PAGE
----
Profiles

In Memoriam: Thomas Rooney (1924-2018)

 

Judith Pratt, Tom Rooney Drawing, Life Drawing Class, 1966. Image courtesy of the artist

 

 

“If you don’t take delight in the arts, you miss a major reason for their existence.” – Tom Rooney, Interview with Anna Williams at Catholic University of America in 2010.

 

Over the past few months, I’ve had a chance to speak with many people who knew Tom Rooney. Rooney was devoted to teaching and, although on the quieter side, he openly encouraged his students, colleagues, and friends to pursue their passions in the arts and to engage in local activism.

Thomas “Tom” Rooney was born in Cleveland, Ohio in 1924. Rooney’s childhood was not an easy one. His father passed away on his 11th birthday, and then his mother passed when he was 22. At 18, he left home to serve in World War II for three years. After the war, he completed a four-year carpenter’s apprenticeship, and subsequently attended Catholic University of America (CUA) as an undergraduate student in 1951. At CUA, he met his wife, Angela, and the two resided in DC ever since. In his career as a sculptor, Rooney was most inspired by various, readily-available materials, such as wood and twigs around his home. Anyone familiar with his process commented on the barn in the backyard of his Brookland home, where he often worked on his sculptures using these and other materials.

Tom Rooney in his Brookland Sculpture Garden. Image courtesy of Washington Sculptors Group.

With his students, Rooney was honest and straightforward. He challenged aspiring artists to push outside their comfort zones. As Judith Pratt, a former student of Tom’s, put it, “he didn’t make the class competitive, and didn’t pick favorites in the class. He worked with you individually and lifted and inspired you.” Mr. Rooney’s students sensed his intense passion and focus on the arts. He made it clear that when you stepped into his classroom, it was very much about the student and their personal journey with art. Judith Pratt, like many of his students, still feels the lasting influence of Rooney’s teachings. Some of Pratt’s latest work carries themes and techniques that she learned Rooney’s Design Course in 1965.

Judith Pratt, Black and White Exercise, Tom Rooney’s Design Course, 1965. Pen and ink on board, 10″ x 7″. Image courtesy of artist.

 

Judith Pratt, Point of Origin, 2017. Acrylic and acrylic markers on Lenox 100 paper, 60″ x 60″. Image courtesy of artist.

Not only did Rooney have a lasting influence on his students, but his pedagogy also impacted his colleagues at CUA and other fellow artists. I had a chance to catch up with Dr. John Winslow, who taught in the Art Department at CUA with Rooney. One of the things that most impressed Winslow was Rooney’s “academic approach to teaching formalist abstraction.” Rooney didn’t shy away from teaching formalist abstraction, which contrasted the more conservative and traditional approach to art at CUA. He was known for being open-minded, having an interest in all kinds of art, and being “hip to teaching new methods”, according to Dr. Winslow. Rooney wasn’t necessarily focused on promoting himself and his work, but rather on working with students, helping them carve their artistic paths, and thinking about art in new ways.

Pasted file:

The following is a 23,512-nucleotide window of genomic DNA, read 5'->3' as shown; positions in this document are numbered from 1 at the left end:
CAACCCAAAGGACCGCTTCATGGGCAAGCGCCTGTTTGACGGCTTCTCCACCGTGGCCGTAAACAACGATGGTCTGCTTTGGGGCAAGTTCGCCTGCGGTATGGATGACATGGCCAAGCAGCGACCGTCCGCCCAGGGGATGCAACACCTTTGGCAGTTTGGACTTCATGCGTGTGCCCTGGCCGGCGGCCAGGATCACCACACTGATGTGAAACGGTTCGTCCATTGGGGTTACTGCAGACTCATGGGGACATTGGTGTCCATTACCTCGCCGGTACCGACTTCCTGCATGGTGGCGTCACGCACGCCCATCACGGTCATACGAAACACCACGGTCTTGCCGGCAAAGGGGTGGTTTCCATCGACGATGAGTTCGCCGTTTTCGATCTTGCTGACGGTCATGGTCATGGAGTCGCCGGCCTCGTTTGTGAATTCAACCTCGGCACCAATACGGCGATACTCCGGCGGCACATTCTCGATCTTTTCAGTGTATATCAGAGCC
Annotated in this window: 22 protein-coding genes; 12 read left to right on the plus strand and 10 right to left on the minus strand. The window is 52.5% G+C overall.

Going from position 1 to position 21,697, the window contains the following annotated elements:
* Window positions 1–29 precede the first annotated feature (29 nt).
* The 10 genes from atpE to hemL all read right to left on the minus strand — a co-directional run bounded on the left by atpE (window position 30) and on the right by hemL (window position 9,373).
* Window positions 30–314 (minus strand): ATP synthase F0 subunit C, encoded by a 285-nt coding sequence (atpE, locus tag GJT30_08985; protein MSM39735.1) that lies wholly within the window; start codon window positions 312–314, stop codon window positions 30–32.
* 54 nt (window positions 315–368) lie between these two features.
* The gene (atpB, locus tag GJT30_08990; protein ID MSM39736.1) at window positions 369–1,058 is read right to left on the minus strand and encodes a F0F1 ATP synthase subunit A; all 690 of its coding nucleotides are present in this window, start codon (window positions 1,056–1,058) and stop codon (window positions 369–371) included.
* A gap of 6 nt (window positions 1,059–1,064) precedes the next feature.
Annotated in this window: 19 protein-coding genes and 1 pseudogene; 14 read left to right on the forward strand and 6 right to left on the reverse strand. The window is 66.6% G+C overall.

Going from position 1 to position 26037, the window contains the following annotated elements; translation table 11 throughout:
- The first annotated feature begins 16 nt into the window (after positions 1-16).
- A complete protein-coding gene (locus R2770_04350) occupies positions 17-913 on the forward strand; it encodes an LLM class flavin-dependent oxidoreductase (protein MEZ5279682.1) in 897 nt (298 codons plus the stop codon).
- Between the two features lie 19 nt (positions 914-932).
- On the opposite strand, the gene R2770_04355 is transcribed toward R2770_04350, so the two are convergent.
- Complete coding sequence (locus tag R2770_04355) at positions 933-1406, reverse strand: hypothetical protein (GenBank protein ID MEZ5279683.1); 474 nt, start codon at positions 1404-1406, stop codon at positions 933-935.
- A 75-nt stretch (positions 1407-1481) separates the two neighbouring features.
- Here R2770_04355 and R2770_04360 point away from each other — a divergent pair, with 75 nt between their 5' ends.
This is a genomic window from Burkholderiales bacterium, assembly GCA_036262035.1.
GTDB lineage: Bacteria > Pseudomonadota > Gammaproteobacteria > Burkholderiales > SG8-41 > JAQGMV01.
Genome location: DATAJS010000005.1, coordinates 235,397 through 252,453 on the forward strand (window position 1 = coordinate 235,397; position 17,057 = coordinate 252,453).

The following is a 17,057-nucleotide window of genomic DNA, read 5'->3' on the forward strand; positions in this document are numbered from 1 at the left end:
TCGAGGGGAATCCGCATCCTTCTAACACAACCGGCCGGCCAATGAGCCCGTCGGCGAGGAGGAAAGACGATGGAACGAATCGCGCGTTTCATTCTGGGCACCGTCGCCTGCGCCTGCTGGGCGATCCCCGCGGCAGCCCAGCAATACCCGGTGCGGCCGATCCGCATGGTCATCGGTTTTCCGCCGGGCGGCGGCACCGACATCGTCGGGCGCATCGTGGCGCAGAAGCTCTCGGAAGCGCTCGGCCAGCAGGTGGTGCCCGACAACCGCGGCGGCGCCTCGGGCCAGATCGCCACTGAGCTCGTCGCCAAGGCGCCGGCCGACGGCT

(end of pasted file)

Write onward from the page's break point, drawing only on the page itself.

Aside from Tom’s academic career at CUA, he was also a very active member in the local community. Rooney was one of the founding members of the Washington Sculptors Group (WSG) in 1984. Duncan Tebow, another one of the founding members, fondly remembers Rooney as a “thoughtful, considerate and kind person.” When WSG first started, Rooney was the Exhibitions Committee Chair, helping select and organize the artists showcased in the Annual Members’ Image Show.

Rooney and his wife, Angela, were also known for their activism in the DC community. Rooney’s activism started in the 1960s when he joined the Emergency Committee on the Transportation Crisis. As a member of this group, he fought a proposal to have a freeway go beneath the Lincoln Memorial. He also founded the Coalition for Community Control, which aimed to preserve neighborhoods and fight large developments that would adversely affect the area. Through his efforts in activist groups, it is easy to see how passionate he was about his local community and to preserve his adopted city for generations to come.

Rooney was a multi-dimensional man. He struck a perfect balance of staying true to his personal beliefs, while also being open to new, progressive ideas. Mr. Rooney’s impact and legacy will carry on in Washington DC through his students, colleagues, and friends.


The Washington Sculptors Group Annual Members’ Image Show will be on Saturday, April 14th from 7-9 pm at Harvard’s Center for Hellenic Studies – House A, 3100 Whitehaven St NW, Washington DC 20008.

CUA is currently in the planning stages for a proposed summer show exhibiting works by artists who have received the Tom Rooney Award. Details will be posted online at East City Art.

 

 

Ashley Shah
Authored by: Ashley Shah

Ashley Shah is a freelance writer based in the Columbia Heights neighborhood in Washington, DC. She has a BA in Art History from UVa and is always looking for ways to explore the arts around the city. Ashley has also volunteered with organizations in DC such as the Joan Hisaoka Healing Arts Gallery and Dupont Underground.